Esophageal variceal bleed is a major problem in patients with cirrhosis. Endoscopic variceal ligation (EVL) has been shown to be equal to or better than propranolol in preventing first bleed. Carvedilol is a non-selective β blocker with alpha-1 adrenergic blocker activity. Hemodynamic studies have shown carvedilol to be more effective than propranolol at reducing portal pressure. We compared efficacy of carvedilol with EVL for primary prophylaxis of esophageal variceal bleed.
Cirrhotic patients with esophageal varices were randomized to carvedilol 12.5mg daily or EVL at three university hospitals of Pakistan. End points were esophageal variceal bleeding, death or liver transplant.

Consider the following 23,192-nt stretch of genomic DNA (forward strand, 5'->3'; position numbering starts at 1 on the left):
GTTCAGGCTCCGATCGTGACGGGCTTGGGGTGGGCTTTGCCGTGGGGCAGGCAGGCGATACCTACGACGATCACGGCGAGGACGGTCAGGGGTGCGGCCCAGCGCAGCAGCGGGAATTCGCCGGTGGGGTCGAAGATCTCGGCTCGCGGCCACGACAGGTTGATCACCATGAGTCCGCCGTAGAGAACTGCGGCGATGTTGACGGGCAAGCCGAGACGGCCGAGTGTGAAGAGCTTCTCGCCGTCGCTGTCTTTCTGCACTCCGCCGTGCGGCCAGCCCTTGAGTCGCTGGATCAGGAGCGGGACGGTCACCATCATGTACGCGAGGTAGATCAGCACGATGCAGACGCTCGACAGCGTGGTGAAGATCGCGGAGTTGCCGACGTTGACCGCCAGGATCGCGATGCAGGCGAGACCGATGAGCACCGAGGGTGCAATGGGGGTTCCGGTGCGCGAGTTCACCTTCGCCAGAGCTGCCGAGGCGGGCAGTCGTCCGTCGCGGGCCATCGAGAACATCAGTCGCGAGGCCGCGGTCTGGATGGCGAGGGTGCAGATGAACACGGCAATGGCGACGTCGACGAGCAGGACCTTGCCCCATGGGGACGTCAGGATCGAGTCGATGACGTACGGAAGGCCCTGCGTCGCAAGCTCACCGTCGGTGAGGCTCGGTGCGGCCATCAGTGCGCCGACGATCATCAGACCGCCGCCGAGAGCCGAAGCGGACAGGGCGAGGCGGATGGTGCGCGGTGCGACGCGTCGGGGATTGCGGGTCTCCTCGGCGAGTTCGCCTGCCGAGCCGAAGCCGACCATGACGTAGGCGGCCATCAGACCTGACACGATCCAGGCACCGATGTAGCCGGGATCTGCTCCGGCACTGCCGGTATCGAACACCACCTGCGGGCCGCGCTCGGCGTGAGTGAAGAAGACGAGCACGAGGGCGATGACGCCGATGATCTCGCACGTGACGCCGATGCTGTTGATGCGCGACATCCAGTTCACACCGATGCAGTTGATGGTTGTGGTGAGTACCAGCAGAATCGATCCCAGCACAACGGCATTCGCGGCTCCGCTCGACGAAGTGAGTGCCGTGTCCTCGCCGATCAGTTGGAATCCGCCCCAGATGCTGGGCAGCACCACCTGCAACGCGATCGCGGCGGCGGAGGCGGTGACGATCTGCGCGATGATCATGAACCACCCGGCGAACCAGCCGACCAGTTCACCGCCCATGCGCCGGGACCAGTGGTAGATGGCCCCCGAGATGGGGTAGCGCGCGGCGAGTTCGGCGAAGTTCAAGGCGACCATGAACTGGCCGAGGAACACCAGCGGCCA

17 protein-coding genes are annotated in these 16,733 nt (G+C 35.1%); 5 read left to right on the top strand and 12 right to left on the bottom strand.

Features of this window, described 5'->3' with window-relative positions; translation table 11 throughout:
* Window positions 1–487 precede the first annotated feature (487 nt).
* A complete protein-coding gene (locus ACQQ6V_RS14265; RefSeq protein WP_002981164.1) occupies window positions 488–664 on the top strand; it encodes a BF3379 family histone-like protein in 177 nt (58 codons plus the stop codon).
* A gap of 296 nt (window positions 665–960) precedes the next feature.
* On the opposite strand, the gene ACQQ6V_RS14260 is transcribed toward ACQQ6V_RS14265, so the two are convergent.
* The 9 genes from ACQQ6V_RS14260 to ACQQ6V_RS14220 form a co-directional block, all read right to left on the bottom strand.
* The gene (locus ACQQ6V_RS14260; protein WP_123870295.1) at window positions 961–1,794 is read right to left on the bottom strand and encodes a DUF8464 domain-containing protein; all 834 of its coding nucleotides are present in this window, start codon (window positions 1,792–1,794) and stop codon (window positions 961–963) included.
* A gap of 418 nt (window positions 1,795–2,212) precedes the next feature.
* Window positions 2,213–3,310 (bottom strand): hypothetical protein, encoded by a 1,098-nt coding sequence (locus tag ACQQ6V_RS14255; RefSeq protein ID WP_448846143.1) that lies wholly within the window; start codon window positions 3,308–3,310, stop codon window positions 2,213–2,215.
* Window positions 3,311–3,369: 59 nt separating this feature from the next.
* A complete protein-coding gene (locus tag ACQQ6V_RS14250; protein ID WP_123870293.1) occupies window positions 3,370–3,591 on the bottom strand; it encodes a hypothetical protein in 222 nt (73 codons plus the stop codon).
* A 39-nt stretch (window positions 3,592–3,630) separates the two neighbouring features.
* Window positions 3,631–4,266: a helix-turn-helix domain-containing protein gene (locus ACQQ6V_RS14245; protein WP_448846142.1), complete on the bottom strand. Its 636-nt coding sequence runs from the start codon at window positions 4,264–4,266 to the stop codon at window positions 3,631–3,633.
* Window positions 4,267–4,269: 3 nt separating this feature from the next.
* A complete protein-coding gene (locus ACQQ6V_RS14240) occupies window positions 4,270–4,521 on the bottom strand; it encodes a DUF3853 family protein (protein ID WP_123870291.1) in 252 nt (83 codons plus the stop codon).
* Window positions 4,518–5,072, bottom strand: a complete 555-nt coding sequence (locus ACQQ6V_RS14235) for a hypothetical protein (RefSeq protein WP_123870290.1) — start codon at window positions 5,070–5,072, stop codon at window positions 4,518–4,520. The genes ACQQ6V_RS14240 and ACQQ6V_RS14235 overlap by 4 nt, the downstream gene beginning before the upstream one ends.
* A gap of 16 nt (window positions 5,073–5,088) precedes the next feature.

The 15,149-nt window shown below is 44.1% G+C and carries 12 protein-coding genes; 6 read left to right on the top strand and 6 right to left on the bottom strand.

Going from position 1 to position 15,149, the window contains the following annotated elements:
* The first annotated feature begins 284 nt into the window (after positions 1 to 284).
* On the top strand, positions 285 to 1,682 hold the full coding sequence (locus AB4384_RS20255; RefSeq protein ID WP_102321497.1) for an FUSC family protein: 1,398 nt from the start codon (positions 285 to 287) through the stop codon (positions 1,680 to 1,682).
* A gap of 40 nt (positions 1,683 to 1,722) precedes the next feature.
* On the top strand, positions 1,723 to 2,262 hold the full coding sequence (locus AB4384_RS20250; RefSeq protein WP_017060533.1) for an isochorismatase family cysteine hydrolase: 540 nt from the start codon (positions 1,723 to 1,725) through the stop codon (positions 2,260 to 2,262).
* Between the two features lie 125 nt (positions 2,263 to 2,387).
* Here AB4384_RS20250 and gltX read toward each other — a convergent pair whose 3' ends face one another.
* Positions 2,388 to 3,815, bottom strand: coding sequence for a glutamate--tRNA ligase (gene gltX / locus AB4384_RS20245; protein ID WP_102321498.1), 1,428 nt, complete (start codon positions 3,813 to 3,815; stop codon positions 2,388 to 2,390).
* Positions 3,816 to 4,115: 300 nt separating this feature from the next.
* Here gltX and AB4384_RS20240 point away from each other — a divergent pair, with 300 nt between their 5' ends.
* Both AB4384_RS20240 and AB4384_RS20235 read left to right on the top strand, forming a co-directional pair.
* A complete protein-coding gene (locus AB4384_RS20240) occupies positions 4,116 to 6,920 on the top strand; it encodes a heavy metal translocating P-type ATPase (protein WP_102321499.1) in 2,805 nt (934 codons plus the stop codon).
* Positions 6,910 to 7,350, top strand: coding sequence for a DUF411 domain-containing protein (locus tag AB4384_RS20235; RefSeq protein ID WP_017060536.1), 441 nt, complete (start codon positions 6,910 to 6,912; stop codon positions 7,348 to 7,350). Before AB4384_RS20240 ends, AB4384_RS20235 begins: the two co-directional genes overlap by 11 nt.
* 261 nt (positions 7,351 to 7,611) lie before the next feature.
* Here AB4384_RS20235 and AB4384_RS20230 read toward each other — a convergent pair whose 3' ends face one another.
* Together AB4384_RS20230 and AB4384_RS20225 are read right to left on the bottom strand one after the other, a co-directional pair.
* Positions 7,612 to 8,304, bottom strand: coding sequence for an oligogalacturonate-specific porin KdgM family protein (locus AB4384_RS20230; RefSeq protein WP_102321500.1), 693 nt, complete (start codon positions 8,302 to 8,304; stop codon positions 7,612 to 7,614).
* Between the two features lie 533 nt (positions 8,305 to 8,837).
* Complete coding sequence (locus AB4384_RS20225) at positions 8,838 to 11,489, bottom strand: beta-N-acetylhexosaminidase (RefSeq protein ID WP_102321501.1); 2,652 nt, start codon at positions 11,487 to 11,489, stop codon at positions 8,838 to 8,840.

Two hundred and nine patients were evaluated. Eighty two and eighty six patients were randomized in carvedilol and EVL arms respectively. Mean age was 48 ± 12.2 years; 122 (72.7%) were males; 89.9% had viral cirrhosis; mean Child-Pugh score was 7.3 ± 1.6 and mean follow up was 13.3 ± 12.1 months (range 1-50 months). Both EVL and carvedilol groups had comparable variceal bleeding rates (8.5% vs. 6.9%), bleed related mortality (4.6% vs. 4.9%) and overall mortality (12.8% vs. 19.5%) respectively. Adverse events in carvedilol group were hypotension (n=2), requiring cessation of therapy, while transient nausea (n=18) and dyspnea (n=30) resolved spontaneously. In the EVL arm, post banding ulcer bleed (n=1) and chest pain (n=17), were termed as serious adverse events while transient dysphagia (n=58) resolved without treatment.
Although our study is underpowered, the findings suggest that carvedilol is probably not superior to EVL in preventing first variceal bleed in patients with viral cirrhosis.